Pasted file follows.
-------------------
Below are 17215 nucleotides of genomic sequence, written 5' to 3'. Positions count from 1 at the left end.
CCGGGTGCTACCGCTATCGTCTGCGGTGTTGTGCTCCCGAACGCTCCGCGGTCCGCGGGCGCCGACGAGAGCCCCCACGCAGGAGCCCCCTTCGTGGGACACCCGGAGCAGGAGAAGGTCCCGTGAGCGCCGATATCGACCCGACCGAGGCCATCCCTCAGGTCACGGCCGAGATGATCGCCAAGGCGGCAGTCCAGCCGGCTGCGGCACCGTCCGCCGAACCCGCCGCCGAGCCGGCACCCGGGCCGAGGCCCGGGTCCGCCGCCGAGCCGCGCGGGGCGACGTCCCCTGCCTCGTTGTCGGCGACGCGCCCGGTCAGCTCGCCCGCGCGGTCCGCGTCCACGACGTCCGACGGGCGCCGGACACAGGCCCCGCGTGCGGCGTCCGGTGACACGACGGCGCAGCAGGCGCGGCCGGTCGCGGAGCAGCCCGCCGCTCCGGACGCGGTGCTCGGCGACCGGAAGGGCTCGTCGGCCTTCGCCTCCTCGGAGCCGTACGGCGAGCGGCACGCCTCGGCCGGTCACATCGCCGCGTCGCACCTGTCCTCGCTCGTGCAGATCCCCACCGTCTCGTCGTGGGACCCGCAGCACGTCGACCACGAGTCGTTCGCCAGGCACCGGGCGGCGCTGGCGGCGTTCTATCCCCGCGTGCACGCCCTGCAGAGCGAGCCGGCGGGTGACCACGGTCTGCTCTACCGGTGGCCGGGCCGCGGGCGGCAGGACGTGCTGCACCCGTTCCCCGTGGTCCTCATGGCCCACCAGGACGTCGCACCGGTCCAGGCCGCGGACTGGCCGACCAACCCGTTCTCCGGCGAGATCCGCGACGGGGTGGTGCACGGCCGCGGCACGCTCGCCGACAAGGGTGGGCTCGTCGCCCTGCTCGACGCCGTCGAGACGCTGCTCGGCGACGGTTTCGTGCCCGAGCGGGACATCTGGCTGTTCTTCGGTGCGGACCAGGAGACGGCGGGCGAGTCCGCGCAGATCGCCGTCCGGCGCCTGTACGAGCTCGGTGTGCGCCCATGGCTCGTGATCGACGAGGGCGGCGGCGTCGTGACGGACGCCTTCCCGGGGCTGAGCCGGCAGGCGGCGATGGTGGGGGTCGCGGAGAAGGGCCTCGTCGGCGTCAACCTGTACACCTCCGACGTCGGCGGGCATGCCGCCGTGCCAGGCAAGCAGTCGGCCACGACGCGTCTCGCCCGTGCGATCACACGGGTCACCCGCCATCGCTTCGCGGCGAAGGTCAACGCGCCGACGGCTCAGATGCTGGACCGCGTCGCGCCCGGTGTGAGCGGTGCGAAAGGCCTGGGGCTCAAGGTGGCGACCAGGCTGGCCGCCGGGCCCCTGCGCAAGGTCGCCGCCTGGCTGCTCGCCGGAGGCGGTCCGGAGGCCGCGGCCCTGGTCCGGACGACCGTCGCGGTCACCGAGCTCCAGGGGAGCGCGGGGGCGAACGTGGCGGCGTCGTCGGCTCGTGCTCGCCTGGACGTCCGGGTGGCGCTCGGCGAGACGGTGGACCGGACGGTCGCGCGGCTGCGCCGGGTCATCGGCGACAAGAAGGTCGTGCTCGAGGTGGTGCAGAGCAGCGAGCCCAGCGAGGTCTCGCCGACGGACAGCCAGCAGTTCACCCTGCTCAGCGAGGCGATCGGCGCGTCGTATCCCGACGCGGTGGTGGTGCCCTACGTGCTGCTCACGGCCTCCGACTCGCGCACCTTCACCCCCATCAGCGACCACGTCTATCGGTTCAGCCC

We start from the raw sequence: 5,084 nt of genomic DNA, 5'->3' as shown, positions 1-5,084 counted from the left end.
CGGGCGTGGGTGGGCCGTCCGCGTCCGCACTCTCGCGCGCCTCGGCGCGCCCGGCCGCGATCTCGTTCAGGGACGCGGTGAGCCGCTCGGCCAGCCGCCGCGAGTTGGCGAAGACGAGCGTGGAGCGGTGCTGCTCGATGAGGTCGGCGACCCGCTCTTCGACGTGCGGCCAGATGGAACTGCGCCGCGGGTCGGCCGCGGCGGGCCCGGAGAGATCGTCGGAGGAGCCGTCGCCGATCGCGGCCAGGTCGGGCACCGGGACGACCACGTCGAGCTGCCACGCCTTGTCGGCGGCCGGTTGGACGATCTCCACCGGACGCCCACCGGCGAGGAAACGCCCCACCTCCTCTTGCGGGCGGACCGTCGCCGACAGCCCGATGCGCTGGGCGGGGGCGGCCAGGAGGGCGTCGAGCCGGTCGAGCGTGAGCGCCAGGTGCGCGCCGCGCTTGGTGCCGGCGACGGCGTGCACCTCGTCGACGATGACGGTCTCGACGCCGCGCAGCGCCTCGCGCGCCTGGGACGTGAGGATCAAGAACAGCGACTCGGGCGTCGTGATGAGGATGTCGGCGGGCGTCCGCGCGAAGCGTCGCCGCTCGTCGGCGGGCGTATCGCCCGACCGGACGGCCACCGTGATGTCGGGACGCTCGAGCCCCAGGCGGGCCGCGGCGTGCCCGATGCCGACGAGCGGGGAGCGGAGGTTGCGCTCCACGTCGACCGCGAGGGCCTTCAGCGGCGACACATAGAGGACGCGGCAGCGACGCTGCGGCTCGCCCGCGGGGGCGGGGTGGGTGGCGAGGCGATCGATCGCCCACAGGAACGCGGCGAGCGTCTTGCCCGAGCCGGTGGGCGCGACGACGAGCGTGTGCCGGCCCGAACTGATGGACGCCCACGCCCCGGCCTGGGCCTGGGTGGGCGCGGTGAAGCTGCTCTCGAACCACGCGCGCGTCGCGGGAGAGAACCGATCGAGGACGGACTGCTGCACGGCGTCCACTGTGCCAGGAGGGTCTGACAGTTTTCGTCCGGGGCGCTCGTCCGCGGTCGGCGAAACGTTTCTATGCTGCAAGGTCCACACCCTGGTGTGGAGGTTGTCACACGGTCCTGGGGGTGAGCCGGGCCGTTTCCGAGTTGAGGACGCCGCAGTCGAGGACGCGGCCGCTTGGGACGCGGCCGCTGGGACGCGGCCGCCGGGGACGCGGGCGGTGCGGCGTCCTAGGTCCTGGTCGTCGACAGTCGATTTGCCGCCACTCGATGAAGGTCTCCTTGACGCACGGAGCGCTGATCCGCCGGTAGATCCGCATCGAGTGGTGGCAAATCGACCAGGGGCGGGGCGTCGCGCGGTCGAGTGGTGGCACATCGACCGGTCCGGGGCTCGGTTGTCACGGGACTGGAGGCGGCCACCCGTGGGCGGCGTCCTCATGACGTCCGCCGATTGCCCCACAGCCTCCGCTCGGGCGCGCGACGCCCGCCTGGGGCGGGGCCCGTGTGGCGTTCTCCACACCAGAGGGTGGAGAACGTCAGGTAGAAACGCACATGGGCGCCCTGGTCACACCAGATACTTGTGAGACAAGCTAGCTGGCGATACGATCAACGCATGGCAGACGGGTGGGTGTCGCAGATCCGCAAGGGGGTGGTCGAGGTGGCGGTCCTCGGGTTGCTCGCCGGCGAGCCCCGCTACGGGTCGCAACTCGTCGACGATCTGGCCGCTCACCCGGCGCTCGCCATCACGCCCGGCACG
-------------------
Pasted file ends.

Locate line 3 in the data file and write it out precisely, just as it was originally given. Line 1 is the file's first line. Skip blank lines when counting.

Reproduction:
We start from the raw sequence: 5,084 nt of genomic DNA, 5'->3' as shown, positions 1-5,084 counted from the left end.